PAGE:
Excessive ovarian production of nerve growth factor elicits granulosa cell apoptosis by setting in motion a tumor necrosis factor α/stathmin-mediated death signaling pathway

Cecilia Garcia-Rudaz, Mauricio Dorfman, Srinivasa Nagalla, Konstantin Svechnikov, Olle Söder, Sergio Ojeda, Gregory Dissen

    Research output: Contribution to journalArticle

    8 Citations (Scopus)

    Abstract

    Excessive nerve growth factor (NGF) production by the ovary, achieved via a transgenic approach, results in arrested antral follicle growth, reduced ovulatory capacity, and a predisposition to cyst formation in response to mildly elevated LH levels. Two salient features in these mutant mice (termed 17NF) are an elevated production of 17α-hydroxyprogesterone (17-OHP 4), testosterone, and estradiol (E 2) in response to gonadotropins, and an increased frequency of granulosa cell (GC) apoptosis. In this study, we show that the increase in steroidal response is associated with enhanced expression of Cyp17a1, Hsd17b, and Cyp19a1, which encode the enzymes catalyzing the synthesis of 17-OHP 4, testosterone, and E 2 respectively. Using a proteomic approach, we identified stathmin (STMN1), as a protein that is overproduced in 17NF ovaries. In its phosphorylated state, STMN1 mediates a cell death signal initiated by tumor necrosis factor α (TNF). STMN1 is expressed in GCs and excessive NGF increases its abundance as well as that of its forms phosphorylated at serine (Ser) 16, 25, and 38. TNF synthesis is also increased in 17NF ovaries, and this change is abolished by blocking neurotrophic tyrosine kinase receptors. Inhibiting TNF actions in vivo by administering a soluble TNF receptor prevented the increase in total and phosphorylated STMN1 production, as well as GC apoptosis in NGF-overproducing ovaries. These results indicate that an excess of NGF in the ovary promotes steroidogenesis by enhancing the expression of enzyme genes involved in 17-OHP 4, testosterone, and E 2 synthesis, and causes GC apoptosis by activating a TNF/ STMN1-mediated cell death pathway.

    Original languageEnglish (US)
    Pages (from-to)319-331
    Number of pages13
    JournalReproduction
    Volume142
    Issue number2
    DOIs
    StatePublished - Aug 2011

    Fingerprint

    Stathmin
    Granulosa Cells
    Nerve Growth Factor
    Ovary
    Tumor Necrosis Factor-alpha
    Apoptosis
    Testosterone
    Cell Death
    17-alpha-Hydroxyprogesterone
    Tumor Necrosis Factor Receptors
    Receptor Protein-Tyrosine Kinases
    Enzymes
    Gonadotropins
    Proteomics
    Serine
    Cysts
    Estradiol
    Gene Expression
    Growth
    Proteins

    ASJC Scopus subject areas

    • Obstetrics and Gynecology
    • Reproductive Medicine
    • Embryology
    • Endocrinology
    • Cell Biology

    Cite this

    Excessive ovarian production of nerve growth factor elicits granulosa cell apoptosis by setting in motion a tumor necrosis factor α/stathmin-mediated death signaling pathway. / Garcia-Rudaz, Cecilia; Dorfman, Mauricio; Nagalla, Srinivasa; Svechnikov, Konstantin; Söder, Olle; Ojeda, Sergio; Dissen, Gregory.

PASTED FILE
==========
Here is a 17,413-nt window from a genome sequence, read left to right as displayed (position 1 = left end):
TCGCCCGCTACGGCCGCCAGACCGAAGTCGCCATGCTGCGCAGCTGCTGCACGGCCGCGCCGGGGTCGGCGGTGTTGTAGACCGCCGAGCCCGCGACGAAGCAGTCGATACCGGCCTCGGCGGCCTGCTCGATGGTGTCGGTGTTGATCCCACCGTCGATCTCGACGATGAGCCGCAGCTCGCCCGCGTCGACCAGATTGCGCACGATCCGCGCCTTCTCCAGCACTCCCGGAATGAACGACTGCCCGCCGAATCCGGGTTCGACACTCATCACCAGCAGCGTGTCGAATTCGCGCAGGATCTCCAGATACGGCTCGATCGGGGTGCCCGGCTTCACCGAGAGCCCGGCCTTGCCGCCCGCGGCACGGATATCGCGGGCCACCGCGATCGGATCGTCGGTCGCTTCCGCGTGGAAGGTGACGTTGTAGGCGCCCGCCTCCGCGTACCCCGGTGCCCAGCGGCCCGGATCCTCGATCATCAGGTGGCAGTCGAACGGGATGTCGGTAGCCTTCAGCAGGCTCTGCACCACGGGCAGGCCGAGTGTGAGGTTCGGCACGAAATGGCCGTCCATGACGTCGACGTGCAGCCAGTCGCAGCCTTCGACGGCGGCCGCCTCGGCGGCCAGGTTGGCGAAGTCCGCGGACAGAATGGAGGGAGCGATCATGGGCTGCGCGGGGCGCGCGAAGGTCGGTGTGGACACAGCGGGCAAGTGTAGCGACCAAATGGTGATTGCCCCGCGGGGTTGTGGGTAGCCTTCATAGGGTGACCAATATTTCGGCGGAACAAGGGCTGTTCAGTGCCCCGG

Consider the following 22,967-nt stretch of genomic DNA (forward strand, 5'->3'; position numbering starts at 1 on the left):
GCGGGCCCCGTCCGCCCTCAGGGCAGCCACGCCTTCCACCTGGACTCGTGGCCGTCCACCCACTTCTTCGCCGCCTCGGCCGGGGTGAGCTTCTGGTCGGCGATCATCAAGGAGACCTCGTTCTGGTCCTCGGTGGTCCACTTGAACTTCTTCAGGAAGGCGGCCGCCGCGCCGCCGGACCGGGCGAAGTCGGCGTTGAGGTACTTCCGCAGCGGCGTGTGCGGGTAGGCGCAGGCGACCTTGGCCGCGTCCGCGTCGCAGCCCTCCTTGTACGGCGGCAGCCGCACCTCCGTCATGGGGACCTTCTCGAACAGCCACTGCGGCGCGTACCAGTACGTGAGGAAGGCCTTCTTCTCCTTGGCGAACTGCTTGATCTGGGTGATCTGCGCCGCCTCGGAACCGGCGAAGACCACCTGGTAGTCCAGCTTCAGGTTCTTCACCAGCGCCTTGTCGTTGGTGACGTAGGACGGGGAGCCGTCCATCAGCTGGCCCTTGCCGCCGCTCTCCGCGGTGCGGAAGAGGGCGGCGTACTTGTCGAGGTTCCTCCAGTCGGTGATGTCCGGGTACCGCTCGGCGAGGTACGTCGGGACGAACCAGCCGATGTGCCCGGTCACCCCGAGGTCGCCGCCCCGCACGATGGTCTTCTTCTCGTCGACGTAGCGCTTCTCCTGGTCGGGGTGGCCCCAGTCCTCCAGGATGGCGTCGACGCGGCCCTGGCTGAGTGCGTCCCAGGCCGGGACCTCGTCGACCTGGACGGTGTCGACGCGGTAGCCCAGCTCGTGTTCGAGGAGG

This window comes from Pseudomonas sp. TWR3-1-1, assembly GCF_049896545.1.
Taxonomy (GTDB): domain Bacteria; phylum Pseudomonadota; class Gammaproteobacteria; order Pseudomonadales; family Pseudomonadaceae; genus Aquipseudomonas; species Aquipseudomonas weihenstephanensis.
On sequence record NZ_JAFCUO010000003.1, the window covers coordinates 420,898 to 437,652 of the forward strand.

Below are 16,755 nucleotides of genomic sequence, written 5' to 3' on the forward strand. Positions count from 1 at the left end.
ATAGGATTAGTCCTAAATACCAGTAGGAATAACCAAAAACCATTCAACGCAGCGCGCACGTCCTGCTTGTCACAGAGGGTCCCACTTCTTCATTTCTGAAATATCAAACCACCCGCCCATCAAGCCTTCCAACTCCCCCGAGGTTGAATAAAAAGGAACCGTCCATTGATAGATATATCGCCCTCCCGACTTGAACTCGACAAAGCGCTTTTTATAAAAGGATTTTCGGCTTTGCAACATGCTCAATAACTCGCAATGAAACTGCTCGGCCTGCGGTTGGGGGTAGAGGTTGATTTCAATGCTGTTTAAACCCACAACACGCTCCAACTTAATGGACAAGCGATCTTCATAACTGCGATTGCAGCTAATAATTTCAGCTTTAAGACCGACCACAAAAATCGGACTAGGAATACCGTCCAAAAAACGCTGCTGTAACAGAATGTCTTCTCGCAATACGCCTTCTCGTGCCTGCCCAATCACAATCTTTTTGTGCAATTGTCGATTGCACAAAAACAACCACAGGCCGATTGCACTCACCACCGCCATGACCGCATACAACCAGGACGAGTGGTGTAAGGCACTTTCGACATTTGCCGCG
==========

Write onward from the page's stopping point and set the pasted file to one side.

In: Reproduction, Vol. 142, No. 2, 08.2011, p. 319-331.

    Research output: Contribution to journalArticle

    Garcia-Rudaz, Cecilia ; Dorfman, Mauricio ; Nagalla, Srinivasa ; Svechnikov, Konstantin ; Söder, Olle ; Ojeda, Sergio ; Dissen, Gregory. / Excessive ovarian production of nerve growth factor elicits granulosa cell apoptosis by setting in motion a tumor necrosis factor α/stathmin-mediated death signaling pathway. In: Reproduction. 2011 ; Vol. 142, No. 2. pp. 319-331.
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    AU - Nagalla, Srinivasa

    AU - Svechnikov, Konstantin

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    AU - Ojeda, Sergio

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    AB - Excessive nerve growth factor (NGF) production by the ovary, achieved via a transgenic approach, results in arrested antral follicle growth, reduced ovulatory capacity, and a predisposition to cyst formation in response to mildly elevated LH levels. Two salient features in these mutant mice (termed 17NF) are an elevated production of 17α-hydroxyprogesterone (17-OHP 4), testosterone, and estradiol (E 2) in response to gonadotropins, and an increased frequency of granulosa cell (GC) apoptosis. In this study, we show that the increase in steroidal response is associated with enhanced expression of Cyp17a1, Hsd17b, and Cyp19a1, which encode the enzymes catalyzing the synthesis of 17-OHP 4, testosterone, and E 2 respectively. Using a proteomic approach, we identified stathmin (STMN1), as a protein that is overproduced in 17NF ovaries. In its phosphorylated state, STMN1 mediates a cell death signal initiated by tumor necrosis factor α (TNF). STMN1 is expressed in GCs and excessive NGF increases its abundance as well as that of its forms phosphorylated at serine (Ser) 16, 25, and 38. TNF synthesis is also increased in 17NF ovaries, and this change is abolished by blocking neurotrophic tyrosine kinase receptors. Inhibiting TNF actions in vivo by administering a soluble TNF receptor prevented the increase in total and phosphorylated STMN1 production, as well as GC apoptosis in NGF-overproducing ovaries. These results indicate that an excess of NGF in the ovary promotes steroidogenesis by enhancing the expression of enzyme genes involved in 17-OHP 4, testosterone, and E 2 synthesis, and causes GC apoptosis by activating a TNF/ STMN1-mediated cell death pathway.

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